UX Design Project
The Challenge (for my team)
Design and develop an app, from concept to launch, in 10 weeks.
Present our product to the company at the end of the summer.
The Challenge (for me, the UX Designer)
Make it easier for newcomers to make friends through the simplest and most user-friendly app possible.
Research, design, test, and prototype the app within 6 weeks.
Why this idea?
75% of adult Americans struggle with loneliness.
Research suggests that one of the loneliest periods in adult life is the mid to late 20's. Our preliminary user research found that young people feel the most lonely after moving to a new place.
We thought we might be able to help. This sparked the idea for Eat&Greet.
We interviewed 8 people and asked them how, when, and why they make friends. We also asked about how they bond with others and what factors affect the ability to create lasting relationships.
Food is a central element in many social encounters, so we talked about food, too.
Key User Interview Takeaways
1.) People want to new friends and are open to meeting strangers when they are new to an area
“I don’t make new friends often, but I would definitely be more willing to meet strangers if I was in a new place.” - Kailee
2.) Meeting new people can be scary, especially if it's one-on-one.
“I'd rate meeting with a stranger one-on-one about a 3 out of 10 on the comfort scale.'I would be concerned about safety and weirdness." - Elyse
3.) Small groups, common interests, and food help people feel more comfortable when making new friends.
"I’d be more comfortable meeting strangers if I knew we had similarities, like similar taste in food. It’s difficult to go in blind. . . I think a group is less intimidating." - Julia
After the interviews, I presented my findings to my team, suggesting that we keep safety and privacy as top priorities. We decided to proceed with features that allowed minimal opportunities for stalking, bullying, and harassment. This meant omitting features such as direct-messaging and limiting the amount of information on a user's profile.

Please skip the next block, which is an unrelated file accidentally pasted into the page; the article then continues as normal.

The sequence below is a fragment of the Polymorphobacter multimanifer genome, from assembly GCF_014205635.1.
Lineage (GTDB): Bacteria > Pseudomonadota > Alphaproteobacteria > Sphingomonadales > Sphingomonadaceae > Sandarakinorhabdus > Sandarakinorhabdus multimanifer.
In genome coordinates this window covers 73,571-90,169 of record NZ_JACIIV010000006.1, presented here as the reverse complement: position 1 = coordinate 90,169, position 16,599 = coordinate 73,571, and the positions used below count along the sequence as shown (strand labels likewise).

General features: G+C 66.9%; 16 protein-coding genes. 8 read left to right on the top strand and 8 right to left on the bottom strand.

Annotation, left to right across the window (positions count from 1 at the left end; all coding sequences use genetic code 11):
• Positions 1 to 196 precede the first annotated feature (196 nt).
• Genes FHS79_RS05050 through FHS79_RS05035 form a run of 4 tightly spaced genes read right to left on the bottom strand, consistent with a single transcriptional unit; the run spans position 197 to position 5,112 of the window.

This also meant encouraging users to meet in a public place -- like a restaurant.
The Concept Model
How might we make a social app without the privacy concerns and stressors of social media?
The Competative Audit
After forming the basic idea for Eat&Greet, I conducted a competitive audit to learn about the strengths and weaknesses of our app's competitors.
I found that many apps with similar concepts had failed, but they had a few things in common -- they included meeting at the houses of strangers to have home-cooked meals, or relied on food being the sole interest or reason for meeting up in the first place.
Successful competitors, such as meetup, had a greater emphasis on safety and meeting in groups to make friends opposed to highly-intimate situations and settings.
The User Flow
How can we simplify this app further? What is needed for our minimum viable product?
We created around five complete sets of low-to-mid fidelity frames -- far too many to show. I was constantly designing, prototyping, usability testing, and redesigning for several weeks.
Usability testing helped reveal a few major problems in my design. For example, users needed a way to learn enough about Eat&Greet on the home page to convince them to sign up. The filter used to organize user content was deemed unnecessary, and the sign-up forum was made significantly shorter.
In summary, here is a photo of me posing with a couple mid-fidelity Figma wireframes, as designing this UI felt like the whole of my existence for a month.
Ah, yes, finally. The good stuff.
Eat&Greet allows users to create and join small gatherings at restaurants near them. We decided to call these gatherings "Tables." Users can chat with others who have joined their Tables and check out their profiles before meeting them in person.